I love winter break and how it enables me to be a couch potato with friends.
Jo and I recently started watching season one of Dexter. We both had heard great things about the show, and during Thanksgiving decided that we would spend winter break exploring it.
So far, the series has lived up to the praise we heard. It is a fascinating series about a serial killer who kills serial killers. Dexter is a very unattached, unemotional man that has a desire to kill, a feeling brought on by early childhood exposure to brutal death. He is adopted by Harry Morgan when he is discovered at 3 years old at a crime scene. As Dexter grows, Harry is the first, and only person, to discover he desire for blood and death. Not wanting Dexter to get in trouble or to kill innocent people, Harry, who is cop, teaches Dexter how to maintain control and how to cover his tracks. Harry tries to channel this desire into something positive by teaching Dexter to kill serial killers, or only people who repeatedly harmed others.
When the series begins Dexter is an adult who works as a blood analyst for Miami Metro Police Department. He acts as narrator, bringing the viewer into his mind so he/she can hear him think. The first season revolves largely around a serial killer "the ice truck killer" who has been leaving bodies and body parts of hookers drained entirely of blood in different hotels around Miami. However, soon enough Dexter develops a relationship with this killer when the killer starts leaving messages to Dexter at scenes.
Dexter is intrigued by the killer, not knowing who he is, but feeling in some way connected to him. The ice truck killer has a style that Dexter in some way admires, although Dexter himself does not condone killing innocent people, he is fascinated by the control and planning that this person has.
So Jo and I both really enjoy the series. Dexter is a character I can easily relate to. I do not find myself desiring to kill, the show is more than just serial killers, but Dexter's detachment from individuals and his ability to put on a mask to "be normal" for the people around him is definitely something I see in myself. My inability to show emotions has often left me feeling awkward in situations and made me feel like I was abnormal. Dexter feels the same about himself, and even believes that he is incapable of loving. Throughout the show you see something more to him. You see a man who is struggling to understand himself and constantly underestimating his own ability or worth.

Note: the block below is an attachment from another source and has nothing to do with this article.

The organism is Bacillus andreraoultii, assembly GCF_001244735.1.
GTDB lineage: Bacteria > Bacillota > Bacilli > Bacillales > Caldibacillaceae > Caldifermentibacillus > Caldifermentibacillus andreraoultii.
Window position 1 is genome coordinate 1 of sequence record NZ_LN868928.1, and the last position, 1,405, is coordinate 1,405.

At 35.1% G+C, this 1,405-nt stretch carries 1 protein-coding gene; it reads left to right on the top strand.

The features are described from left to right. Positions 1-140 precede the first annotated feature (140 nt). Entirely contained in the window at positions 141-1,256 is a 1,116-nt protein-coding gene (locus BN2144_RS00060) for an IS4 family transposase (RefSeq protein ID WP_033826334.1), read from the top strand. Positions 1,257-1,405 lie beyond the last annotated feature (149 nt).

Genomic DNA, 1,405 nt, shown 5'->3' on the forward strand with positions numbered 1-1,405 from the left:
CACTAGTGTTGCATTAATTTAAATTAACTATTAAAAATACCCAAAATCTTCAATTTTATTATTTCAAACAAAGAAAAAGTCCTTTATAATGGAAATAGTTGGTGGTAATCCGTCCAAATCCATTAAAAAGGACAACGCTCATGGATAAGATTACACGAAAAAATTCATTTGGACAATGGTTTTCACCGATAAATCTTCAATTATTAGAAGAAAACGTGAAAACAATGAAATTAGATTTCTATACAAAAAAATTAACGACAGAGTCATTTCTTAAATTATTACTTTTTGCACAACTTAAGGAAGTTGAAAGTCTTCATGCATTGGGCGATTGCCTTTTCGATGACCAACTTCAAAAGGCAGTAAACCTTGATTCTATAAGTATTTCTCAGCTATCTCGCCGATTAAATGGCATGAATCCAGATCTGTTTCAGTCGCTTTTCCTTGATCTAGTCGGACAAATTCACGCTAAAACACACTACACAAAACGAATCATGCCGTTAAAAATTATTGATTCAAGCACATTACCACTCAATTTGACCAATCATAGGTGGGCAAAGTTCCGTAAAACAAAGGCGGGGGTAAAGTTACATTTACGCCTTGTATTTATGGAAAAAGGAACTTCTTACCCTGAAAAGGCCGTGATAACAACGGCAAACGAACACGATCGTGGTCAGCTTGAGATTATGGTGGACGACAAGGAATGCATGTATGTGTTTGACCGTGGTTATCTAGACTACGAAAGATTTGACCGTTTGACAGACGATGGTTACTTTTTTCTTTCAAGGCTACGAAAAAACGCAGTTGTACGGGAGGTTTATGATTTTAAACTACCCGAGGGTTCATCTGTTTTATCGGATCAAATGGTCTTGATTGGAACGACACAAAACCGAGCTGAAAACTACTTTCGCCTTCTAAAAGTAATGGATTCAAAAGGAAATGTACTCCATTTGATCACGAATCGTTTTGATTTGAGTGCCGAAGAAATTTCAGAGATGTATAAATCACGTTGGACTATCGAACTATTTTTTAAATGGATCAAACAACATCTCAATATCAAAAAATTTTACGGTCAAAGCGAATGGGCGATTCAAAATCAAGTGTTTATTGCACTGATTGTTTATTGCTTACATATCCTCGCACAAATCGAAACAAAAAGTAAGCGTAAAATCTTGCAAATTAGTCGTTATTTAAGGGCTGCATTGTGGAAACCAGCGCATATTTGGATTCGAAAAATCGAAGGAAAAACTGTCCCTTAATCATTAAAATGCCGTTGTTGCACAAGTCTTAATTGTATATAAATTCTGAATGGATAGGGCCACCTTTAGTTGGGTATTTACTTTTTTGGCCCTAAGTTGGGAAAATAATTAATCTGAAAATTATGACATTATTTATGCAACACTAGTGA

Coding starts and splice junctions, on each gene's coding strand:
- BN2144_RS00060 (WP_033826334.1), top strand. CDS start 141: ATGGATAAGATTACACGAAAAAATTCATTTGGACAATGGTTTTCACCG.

That being said, I'm kind of at a lose in determining if this show is a show I should watch/support. The story revolves around a serial killer and through the stories you actually empathize with him. You kind of want to justify his actions of killing even though he is a bit of a hypocrite himself. Killing people who kill, that just makes you exactly what they are. Is there such a thing as a noble killer? If you kill people who destroy others, is your kill somehow justified? The show doesn't support serial killers, what I've been realizing through the show is that it highlights the pattern of justifying one form of killing (namely, murder) as more acceptable than another. Or, more generally, weighing one sin as heavier than another when in reality we all sin and it doesn't matter how we sin. God doesn't forgive some sins, he frogives them all.
I totally didn't mean to take a religious sidetrack, but I just find this show so very interesting and it's really forcing me to think deeply about certain things.
I did some wikipedia research about the whole series thus far, I'm interested to see how my feelings toward the show change as new storylines are introduced. The show is artfully done well, the music composition is great, the cinematography, everything about the production of the show is wonderful to watch and hear. But, what is the main message of the story? So much to think about...